Whatever happens the next four or five weeks with this team, whether it makes the CAL Tournament or the state playoffs, coach Whitworth just wants his team to continue to have fun and improve. He knows his first year is just setting the stage for what’s to come.
“One thing I’ll say is we have a great group of kids and they love being in the gym. They seem to be having a lot of fun with it and I like the excitement every time they come into the gym for practice. These kids give everything they have and I couldn’t be more appreciative of that, and I think we’re starting to get better. I came in with a philosophy they weren’t really used to, so anytime you come in with something new it’s going to take some time. But I’m starting to see some strides and that was our goal. From Day One to February and March, we want to get better every day, and I think they are doing that. I’m proud of the improvement they’ve been able to make so far,” he said. “When I started playing, the reason was because I thought it was so much fun and I loved every second of it. While it’s tough when you lose a couple games, at the end of the day it helps to remember why you play. It helps me to remind myself why I started playing — my high school coach was really good at that, when we were in a tough stretch he would keep it loose and fun. You can be successful as long as you’re having fun, and that’s what we try to do. We try to keep it upbeat and try to make it as fun as we can. There is so much on these kids’ plates, all the pressure to do well in school, the kids who are seniors trying to get into colleges. This is supposed to be a release for them and they are supposed to be having a good time.”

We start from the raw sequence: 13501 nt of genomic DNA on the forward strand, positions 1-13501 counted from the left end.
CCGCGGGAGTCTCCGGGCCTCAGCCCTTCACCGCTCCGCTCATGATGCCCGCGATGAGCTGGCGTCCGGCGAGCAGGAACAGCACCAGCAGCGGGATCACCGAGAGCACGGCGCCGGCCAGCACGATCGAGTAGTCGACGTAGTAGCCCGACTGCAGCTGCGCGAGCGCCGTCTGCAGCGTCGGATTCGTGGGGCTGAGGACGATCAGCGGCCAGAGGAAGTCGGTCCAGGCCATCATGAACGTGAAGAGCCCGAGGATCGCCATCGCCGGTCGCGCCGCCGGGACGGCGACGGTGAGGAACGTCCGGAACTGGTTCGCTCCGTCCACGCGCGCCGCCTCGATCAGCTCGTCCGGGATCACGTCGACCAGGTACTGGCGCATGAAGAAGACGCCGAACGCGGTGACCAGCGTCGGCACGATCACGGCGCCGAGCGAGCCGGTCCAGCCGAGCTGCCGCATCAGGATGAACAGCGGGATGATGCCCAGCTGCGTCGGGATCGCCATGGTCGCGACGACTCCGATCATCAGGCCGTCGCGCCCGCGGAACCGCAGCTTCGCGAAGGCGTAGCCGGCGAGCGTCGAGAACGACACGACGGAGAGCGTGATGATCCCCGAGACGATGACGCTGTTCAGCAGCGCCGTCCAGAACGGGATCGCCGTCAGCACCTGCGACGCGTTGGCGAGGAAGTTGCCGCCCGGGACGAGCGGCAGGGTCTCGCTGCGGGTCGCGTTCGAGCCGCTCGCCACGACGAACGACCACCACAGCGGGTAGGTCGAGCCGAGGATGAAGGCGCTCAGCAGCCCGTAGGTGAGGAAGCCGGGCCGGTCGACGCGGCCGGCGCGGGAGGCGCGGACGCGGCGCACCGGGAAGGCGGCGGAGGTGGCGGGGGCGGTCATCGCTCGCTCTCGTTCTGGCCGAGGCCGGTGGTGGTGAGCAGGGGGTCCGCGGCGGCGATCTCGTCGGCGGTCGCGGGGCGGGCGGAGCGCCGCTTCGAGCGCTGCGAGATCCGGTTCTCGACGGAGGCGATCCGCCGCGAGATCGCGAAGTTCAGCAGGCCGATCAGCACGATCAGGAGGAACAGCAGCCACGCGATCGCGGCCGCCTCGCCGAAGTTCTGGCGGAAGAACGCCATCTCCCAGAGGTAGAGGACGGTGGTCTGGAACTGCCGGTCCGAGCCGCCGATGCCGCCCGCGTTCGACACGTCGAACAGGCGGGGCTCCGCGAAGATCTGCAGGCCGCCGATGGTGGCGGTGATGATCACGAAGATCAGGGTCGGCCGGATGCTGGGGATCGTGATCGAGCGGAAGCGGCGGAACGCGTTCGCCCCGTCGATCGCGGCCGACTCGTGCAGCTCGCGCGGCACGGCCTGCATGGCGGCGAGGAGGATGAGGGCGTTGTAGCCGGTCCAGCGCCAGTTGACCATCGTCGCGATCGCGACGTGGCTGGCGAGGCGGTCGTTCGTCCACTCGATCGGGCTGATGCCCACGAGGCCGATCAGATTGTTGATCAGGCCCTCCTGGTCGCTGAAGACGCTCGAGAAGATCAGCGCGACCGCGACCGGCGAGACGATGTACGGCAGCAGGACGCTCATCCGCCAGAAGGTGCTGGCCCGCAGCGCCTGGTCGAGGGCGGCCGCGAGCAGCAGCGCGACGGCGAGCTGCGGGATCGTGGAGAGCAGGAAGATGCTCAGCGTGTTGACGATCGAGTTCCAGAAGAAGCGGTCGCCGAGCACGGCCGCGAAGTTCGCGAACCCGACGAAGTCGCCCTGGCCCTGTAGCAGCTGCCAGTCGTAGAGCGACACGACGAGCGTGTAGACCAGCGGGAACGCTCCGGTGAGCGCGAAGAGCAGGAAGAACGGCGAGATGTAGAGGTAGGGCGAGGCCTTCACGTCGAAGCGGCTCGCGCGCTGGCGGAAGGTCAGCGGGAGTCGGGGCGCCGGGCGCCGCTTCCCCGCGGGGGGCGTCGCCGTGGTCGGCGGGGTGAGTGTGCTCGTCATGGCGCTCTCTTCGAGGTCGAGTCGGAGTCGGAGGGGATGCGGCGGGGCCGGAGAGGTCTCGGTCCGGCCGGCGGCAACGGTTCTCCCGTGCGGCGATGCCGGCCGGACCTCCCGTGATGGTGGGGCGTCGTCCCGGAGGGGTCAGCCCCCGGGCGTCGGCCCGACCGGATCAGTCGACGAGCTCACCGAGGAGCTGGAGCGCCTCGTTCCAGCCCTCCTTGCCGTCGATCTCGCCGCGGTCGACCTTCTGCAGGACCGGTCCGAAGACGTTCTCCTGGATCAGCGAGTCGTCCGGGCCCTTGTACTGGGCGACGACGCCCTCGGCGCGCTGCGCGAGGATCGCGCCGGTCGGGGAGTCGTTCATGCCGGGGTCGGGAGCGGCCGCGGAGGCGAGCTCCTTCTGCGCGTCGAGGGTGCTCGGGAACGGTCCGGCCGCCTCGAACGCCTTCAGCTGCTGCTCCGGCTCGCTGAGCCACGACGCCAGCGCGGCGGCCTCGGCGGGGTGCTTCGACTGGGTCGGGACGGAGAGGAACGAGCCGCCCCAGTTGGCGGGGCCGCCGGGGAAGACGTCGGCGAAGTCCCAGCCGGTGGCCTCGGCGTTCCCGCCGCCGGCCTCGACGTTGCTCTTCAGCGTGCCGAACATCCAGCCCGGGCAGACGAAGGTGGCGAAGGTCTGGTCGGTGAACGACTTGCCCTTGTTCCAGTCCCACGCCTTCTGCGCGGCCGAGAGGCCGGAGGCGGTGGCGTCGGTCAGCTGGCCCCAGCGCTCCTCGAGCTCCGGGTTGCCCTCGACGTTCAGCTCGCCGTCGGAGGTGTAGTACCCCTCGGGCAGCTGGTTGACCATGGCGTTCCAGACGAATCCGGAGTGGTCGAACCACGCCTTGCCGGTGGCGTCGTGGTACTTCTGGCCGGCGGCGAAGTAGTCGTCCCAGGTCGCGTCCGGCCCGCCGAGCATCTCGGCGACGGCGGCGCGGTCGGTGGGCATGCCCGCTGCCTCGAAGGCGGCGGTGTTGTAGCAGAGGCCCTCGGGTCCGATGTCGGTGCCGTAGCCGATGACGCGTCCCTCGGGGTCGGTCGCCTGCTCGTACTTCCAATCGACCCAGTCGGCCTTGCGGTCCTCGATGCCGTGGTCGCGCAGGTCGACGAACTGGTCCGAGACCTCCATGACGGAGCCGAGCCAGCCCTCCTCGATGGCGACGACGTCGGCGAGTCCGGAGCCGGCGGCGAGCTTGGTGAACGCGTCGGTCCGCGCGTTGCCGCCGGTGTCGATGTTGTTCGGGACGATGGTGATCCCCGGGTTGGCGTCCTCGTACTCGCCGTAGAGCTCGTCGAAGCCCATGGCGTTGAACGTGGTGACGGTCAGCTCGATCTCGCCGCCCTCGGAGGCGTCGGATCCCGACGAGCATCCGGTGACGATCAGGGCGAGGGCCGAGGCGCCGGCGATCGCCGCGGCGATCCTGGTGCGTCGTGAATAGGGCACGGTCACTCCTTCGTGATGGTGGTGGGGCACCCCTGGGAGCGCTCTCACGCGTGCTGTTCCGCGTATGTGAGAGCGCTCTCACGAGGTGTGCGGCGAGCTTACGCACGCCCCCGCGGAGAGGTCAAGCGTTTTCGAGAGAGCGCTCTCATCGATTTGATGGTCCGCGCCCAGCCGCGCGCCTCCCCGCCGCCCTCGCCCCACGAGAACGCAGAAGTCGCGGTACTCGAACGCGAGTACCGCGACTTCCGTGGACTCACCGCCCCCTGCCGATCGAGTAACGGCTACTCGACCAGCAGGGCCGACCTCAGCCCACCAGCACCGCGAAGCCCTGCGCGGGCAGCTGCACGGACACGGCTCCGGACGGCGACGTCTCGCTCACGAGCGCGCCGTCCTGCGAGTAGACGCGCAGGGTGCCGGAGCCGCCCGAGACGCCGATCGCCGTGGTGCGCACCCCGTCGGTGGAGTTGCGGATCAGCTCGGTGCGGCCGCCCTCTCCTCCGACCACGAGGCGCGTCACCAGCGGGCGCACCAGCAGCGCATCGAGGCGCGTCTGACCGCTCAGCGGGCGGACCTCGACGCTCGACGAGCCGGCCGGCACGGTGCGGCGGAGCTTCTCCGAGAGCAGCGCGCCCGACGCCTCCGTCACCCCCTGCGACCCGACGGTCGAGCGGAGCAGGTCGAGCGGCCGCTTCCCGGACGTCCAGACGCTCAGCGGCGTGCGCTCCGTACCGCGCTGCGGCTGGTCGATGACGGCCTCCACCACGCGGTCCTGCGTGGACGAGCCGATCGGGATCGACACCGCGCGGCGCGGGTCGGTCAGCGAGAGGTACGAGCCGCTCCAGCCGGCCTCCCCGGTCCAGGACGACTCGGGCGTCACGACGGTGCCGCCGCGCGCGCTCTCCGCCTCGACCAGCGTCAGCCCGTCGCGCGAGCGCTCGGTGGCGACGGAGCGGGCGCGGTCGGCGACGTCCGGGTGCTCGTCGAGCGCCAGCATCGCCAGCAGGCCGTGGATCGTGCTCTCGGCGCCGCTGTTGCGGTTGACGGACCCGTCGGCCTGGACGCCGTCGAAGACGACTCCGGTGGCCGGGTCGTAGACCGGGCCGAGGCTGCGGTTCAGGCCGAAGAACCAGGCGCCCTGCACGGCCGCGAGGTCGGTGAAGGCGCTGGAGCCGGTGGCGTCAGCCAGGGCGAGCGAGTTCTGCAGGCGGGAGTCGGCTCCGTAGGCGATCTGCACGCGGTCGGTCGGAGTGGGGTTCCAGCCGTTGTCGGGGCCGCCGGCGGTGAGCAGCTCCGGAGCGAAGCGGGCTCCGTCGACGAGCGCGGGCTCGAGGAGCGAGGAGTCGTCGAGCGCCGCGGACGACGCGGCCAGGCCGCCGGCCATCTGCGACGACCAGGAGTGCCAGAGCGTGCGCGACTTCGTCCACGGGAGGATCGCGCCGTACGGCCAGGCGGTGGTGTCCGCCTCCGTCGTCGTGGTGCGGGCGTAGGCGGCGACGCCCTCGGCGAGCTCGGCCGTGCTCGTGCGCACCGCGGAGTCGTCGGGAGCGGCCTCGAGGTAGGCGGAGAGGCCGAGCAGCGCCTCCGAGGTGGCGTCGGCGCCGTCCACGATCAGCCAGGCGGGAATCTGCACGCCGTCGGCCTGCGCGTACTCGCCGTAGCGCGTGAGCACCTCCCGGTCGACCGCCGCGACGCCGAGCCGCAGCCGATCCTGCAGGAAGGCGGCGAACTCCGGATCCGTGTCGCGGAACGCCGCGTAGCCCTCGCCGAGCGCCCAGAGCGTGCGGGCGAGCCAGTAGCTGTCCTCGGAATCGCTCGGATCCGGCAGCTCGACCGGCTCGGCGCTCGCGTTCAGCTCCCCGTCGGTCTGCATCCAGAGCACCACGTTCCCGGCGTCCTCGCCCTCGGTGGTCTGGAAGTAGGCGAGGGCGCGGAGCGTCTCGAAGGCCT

Not much in the world of basketball surprises coach Whitworth anymore, but he said he has been a little shocked at just how much community support there is for the Spartans’ girls program.
“What I like is there seems to be a lot of people who are interested in this program,” he said. “You wouldn’t believe the amount of text messages I get after we win a game, from people who are just Holy Spirit supporters. I wasn’t expecting that but that’s been a really pleasant surprise.”
Contact Dave O’Sullivan: firstname.lastname@example.org; on Twitter @GDsullysays